Back to the map of southeast Asia. Draw a line across it, written in tigers, foxes and deer. On side walks the great megafauna of Asia. On the other, the strange creatures of Australasia hop, bounce and glide.
The so-called Wallace Line was discovered in 1859 by Victorian naturalist Alfred Russel Wallace. Later, other scientists realised that it cut a bit further north, and I’ve taken the liberty of drawing that in red on in this 1863 map.
Few wild mammals ever cross the Wallace Line, but on this trip I’m flying above it, repeatedly, catching glimpses of the exotic Sulu Sea.
It is not safe down there; once the Sulu Sea was famous for its pirates, and today for its terrorists. But from 30,000 feet, you can get some idea of the tropical beauty of the waters.
I cross the Wallace Line just east of Borneo. A little further, and the Philippines come into view. This island nation sits astride the line – Palawan, on the Asian side, once hosted tigers, and leopard cats probably still survive. I’m headed to Mindanao, which lies on the Australian side and has no native felids.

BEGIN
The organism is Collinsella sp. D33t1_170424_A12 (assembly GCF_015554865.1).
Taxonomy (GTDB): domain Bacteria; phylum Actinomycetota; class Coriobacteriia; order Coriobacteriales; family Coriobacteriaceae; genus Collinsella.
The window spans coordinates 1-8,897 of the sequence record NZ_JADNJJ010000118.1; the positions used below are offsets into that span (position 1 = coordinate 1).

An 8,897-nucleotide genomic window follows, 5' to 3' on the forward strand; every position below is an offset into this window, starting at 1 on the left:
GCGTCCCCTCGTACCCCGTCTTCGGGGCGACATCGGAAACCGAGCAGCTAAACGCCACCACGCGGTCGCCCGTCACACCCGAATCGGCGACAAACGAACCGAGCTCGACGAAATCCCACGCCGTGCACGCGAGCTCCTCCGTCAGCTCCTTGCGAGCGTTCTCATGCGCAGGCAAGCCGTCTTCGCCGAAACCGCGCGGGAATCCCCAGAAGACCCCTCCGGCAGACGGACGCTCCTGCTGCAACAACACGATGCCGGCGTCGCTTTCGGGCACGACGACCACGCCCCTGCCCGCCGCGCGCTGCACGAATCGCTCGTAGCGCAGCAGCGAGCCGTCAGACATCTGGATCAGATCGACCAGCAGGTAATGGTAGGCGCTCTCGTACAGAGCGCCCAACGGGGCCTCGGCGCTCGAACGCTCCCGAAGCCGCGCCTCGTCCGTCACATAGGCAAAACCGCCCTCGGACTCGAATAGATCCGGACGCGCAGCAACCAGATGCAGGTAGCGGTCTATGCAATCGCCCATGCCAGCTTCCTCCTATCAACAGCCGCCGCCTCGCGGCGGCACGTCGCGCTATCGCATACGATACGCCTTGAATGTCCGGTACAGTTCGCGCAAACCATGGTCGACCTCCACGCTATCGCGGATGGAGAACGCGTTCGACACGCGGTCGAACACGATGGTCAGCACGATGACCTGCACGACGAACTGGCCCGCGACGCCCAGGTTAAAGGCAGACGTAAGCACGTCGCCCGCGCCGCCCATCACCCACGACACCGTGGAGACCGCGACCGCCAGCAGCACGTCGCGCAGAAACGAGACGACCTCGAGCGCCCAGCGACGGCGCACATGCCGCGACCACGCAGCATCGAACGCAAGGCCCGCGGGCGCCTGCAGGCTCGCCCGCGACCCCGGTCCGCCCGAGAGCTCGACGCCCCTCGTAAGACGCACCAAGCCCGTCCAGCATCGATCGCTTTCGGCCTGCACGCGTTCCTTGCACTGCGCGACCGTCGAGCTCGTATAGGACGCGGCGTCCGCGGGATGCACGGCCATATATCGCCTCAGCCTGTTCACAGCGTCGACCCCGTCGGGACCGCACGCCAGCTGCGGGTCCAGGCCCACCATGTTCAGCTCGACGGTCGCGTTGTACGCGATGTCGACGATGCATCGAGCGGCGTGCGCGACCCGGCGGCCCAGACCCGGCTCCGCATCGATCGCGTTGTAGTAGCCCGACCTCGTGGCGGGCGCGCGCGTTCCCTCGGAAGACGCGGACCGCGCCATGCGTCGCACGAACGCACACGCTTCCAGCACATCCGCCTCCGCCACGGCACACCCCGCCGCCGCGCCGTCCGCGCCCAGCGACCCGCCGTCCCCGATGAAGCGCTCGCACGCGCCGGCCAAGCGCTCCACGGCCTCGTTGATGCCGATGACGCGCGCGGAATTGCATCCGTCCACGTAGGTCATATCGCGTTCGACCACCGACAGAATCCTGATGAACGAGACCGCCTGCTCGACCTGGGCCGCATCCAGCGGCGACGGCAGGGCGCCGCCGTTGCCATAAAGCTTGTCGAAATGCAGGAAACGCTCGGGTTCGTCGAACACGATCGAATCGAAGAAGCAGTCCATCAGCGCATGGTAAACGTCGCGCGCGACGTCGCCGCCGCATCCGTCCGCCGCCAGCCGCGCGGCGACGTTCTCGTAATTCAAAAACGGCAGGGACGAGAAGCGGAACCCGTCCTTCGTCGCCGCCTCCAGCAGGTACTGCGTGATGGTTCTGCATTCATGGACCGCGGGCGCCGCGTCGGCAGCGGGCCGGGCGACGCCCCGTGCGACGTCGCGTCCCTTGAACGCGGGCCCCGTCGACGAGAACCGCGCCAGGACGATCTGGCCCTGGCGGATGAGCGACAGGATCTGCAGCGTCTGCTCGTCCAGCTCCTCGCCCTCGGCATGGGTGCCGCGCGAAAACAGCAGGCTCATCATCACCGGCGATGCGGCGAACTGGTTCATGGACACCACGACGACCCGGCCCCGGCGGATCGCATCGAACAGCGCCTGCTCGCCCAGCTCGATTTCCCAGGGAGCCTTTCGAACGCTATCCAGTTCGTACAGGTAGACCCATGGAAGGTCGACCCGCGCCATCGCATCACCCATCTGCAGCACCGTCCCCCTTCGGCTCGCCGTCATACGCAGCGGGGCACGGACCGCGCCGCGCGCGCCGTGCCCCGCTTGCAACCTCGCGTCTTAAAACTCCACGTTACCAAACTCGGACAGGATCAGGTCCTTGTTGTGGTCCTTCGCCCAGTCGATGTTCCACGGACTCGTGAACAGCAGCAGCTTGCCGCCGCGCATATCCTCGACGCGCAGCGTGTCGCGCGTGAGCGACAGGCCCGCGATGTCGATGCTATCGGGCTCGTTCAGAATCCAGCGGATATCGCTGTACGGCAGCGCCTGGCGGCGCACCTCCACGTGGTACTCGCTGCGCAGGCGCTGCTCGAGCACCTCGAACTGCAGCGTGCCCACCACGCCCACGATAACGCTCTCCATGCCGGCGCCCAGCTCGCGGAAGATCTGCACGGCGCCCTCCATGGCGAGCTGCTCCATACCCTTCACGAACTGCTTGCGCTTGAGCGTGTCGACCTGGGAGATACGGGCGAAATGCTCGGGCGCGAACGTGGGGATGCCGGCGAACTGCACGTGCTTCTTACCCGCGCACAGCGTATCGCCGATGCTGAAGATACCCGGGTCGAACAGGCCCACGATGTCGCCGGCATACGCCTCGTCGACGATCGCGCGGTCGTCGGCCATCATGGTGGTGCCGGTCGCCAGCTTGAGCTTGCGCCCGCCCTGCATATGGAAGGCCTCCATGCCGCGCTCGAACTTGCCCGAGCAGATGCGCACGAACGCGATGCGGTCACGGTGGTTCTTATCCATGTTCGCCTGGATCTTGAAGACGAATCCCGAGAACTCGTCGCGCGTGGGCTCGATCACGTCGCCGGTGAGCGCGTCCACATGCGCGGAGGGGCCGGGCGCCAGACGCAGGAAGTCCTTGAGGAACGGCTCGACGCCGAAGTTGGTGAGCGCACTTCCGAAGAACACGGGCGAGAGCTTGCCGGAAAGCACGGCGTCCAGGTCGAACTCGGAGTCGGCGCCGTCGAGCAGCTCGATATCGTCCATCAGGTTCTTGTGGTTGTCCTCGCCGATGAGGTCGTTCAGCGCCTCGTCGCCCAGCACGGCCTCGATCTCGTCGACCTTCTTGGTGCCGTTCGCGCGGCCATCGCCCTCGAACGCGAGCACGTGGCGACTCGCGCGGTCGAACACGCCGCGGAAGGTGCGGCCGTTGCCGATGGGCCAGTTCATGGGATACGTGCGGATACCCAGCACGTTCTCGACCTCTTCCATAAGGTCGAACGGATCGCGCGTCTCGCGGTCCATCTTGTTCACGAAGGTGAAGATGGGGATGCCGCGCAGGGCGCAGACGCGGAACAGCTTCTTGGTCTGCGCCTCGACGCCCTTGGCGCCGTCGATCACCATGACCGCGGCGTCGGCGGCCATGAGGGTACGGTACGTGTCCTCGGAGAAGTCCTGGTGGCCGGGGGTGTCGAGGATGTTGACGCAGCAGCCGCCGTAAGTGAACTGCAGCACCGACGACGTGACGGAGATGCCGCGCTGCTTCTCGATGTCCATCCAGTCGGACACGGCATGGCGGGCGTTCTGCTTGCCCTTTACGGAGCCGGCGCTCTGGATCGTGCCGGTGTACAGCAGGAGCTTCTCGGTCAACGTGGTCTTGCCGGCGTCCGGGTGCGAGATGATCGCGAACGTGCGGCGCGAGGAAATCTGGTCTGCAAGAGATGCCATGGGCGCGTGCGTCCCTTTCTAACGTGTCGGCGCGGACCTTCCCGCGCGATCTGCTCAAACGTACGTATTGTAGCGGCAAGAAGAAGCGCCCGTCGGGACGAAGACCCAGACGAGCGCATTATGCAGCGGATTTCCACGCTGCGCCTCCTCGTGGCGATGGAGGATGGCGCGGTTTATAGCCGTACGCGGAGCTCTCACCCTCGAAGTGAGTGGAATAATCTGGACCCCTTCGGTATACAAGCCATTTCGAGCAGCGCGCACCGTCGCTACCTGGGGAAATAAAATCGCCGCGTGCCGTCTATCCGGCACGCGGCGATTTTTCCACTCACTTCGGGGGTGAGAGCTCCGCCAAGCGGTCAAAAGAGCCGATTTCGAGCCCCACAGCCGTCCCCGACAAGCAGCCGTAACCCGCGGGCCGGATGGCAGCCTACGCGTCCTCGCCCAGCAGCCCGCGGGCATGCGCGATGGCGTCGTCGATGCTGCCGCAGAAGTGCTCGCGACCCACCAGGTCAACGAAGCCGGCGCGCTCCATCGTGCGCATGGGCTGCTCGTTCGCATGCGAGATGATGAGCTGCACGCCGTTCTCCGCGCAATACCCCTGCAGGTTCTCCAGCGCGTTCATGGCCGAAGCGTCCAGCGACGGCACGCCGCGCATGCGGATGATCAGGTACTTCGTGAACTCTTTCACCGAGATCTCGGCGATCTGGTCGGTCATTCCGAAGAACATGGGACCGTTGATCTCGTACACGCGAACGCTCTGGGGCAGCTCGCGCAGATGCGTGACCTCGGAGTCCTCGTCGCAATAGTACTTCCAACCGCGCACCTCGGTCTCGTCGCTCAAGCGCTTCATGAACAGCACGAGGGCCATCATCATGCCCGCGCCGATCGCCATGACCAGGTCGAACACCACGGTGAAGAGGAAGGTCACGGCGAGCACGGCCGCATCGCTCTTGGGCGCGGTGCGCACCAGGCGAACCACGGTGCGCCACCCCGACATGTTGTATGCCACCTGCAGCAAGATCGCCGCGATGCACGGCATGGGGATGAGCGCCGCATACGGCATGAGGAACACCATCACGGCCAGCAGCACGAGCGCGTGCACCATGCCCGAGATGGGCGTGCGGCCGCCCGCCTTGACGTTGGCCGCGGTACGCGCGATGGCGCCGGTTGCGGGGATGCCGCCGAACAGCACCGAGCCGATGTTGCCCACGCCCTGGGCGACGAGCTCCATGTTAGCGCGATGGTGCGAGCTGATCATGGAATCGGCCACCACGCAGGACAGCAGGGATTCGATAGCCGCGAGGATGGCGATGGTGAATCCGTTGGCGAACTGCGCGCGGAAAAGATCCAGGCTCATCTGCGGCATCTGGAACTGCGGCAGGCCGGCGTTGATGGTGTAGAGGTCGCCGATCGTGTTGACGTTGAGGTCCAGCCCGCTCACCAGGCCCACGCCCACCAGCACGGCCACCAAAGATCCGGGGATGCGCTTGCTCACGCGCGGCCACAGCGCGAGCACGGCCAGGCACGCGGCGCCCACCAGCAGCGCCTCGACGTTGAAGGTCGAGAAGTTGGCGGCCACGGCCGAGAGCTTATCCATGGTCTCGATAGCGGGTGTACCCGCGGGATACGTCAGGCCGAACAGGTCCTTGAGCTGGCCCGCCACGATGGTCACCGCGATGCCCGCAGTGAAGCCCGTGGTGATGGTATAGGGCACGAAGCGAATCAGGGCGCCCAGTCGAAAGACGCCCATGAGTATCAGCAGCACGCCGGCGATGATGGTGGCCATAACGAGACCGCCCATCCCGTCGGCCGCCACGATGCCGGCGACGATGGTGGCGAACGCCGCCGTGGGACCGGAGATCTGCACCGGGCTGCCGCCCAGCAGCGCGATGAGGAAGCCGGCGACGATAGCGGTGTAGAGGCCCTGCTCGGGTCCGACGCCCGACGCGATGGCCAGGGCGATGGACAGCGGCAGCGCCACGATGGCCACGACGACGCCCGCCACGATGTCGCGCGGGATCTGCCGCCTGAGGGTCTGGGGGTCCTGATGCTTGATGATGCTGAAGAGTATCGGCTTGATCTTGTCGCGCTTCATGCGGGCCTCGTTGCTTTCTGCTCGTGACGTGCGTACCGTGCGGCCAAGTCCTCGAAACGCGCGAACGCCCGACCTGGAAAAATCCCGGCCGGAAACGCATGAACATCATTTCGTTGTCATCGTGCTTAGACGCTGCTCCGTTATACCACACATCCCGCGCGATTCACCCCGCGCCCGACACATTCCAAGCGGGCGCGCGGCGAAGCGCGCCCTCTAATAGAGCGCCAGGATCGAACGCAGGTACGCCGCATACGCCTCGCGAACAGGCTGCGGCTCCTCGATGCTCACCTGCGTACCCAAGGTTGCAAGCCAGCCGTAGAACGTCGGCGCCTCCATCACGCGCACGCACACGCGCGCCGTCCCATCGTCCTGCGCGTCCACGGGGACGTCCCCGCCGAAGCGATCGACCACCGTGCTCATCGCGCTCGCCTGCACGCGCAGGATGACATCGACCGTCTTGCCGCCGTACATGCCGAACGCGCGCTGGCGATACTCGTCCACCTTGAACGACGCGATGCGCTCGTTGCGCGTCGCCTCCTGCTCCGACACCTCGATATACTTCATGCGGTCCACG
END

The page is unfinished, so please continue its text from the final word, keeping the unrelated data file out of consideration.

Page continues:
Cats may be famous for their sleeping, but here a volcano dozes instead.
Mount Apo towers 2,954 metres (9,692 ft) above southern Mindanao. It is sleeping, a comatose monument to the blazing power of the Pacific Rim of Fire.
The rest of Mindanao rolls up to Apo’s feet in ridges.
At ground level, green, white and blue dominate.
It’s hard to visit Davao City without noticing exotic fruit. Durian is famous, possibly infamous. This sign on the Metro back in Singapore caught my eye:
Maybe Davao’s jeepneys don’t object to durian?
The reason for the anxiety is durian’s fantastically horrific smell. It is, however, known as the king of fruits because the taste is valued so highly. I sampled some in a milkshake; it’s complex, and your taste buds process it in stages. Very ripe melon is probably the closest description.
Meanwhile, Davao’s streets brim with coconuts…
…and venders turning them into buko.
Certainly that is appreciated in the tropical heat.